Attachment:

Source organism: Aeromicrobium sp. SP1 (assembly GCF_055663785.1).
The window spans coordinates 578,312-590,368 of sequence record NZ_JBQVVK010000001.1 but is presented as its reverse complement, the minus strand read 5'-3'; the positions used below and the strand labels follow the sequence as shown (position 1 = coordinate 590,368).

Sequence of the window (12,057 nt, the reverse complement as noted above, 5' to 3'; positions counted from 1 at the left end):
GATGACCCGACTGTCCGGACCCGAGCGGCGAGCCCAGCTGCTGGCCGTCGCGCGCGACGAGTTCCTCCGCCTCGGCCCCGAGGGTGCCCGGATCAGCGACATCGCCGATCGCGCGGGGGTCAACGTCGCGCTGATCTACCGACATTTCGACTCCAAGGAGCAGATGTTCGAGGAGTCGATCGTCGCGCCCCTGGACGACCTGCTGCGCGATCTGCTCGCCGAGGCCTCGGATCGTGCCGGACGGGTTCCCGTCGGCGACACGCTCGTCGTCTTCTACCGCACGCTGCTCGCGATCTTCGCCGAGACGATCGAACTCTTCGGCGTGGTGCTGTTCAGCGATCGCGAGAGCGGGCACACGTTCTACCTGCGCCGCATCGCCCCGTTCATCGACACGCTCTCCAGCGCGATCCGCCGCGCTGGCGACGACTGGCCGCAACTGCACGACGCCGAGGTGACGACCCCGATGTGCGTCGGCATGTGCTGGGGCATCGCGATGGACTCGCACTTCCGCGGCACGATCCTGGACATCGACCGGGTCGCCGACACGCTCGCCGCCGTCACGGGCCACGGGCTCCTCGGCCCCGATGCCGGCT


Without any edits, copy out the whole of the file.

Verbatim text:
Source organism: Aeromicrobium sp. SP1 (assembly GCF_055663785.1).
The window spans coordinates 578,312-590,368 of sequence record NZ_JBQVVK010000001.1 but is presented as its reverse complement, the minus strand read 5'-3'; the positions used below and the strand labels follow the sequence as shown (position 1 = coordinate 590,368).

Sequence of the window (12,057 nt, the reverse complement as noted above, 5' to 3'; positions counted from 1 at the left end):
GATGACCCGACTGTCCGGACCCGAGCGGCGAGCCCAGCTGCTGGCCGTCGCGCGCGACGAGTTCCTCCGCCTCGGCCCCGAGGGTGCCCGGATCAGCGACATCGCCGATCGCGCGGGGGTCAACGTCGCGCTGATCTACCGACATTTCGACTCCAAGGAGCAGATGTTCGAGGAGTCGATCGTCGCGCCCCTGGACGACCTGCTGCGCGATCTGCTCGCCGAGGCCTCGGATCGTGCCGGACGGGTTCCCGTCGGCGACACGCTCGTCGTCTTCTACCGCACGCTGCTCGCGATCTTCGCCGAGACGATCGAACTCTTCGGCGTGGTGCTGTTCAGCGATCGCGAGAGCGGGCACACGTTCTACCTGCGCCGCATCGCCCCGTTCATCGACACGCTCTCCAGCGCGATCCGCCGCGCTGGCGACGACTGGCCGCAACTGCACGACGCCGAGGTGACGACCCCGATGTGCGTCGGCATGTGCTGGGGCATCGCGATGGACTCGCACTTCCGCGGCACGATCCTGGACATCGACCGGGTCGCCGACACGCTCGCCGCCGTCACGGGCCACGGGCTCCTCGGCCCCGATGCCGGCT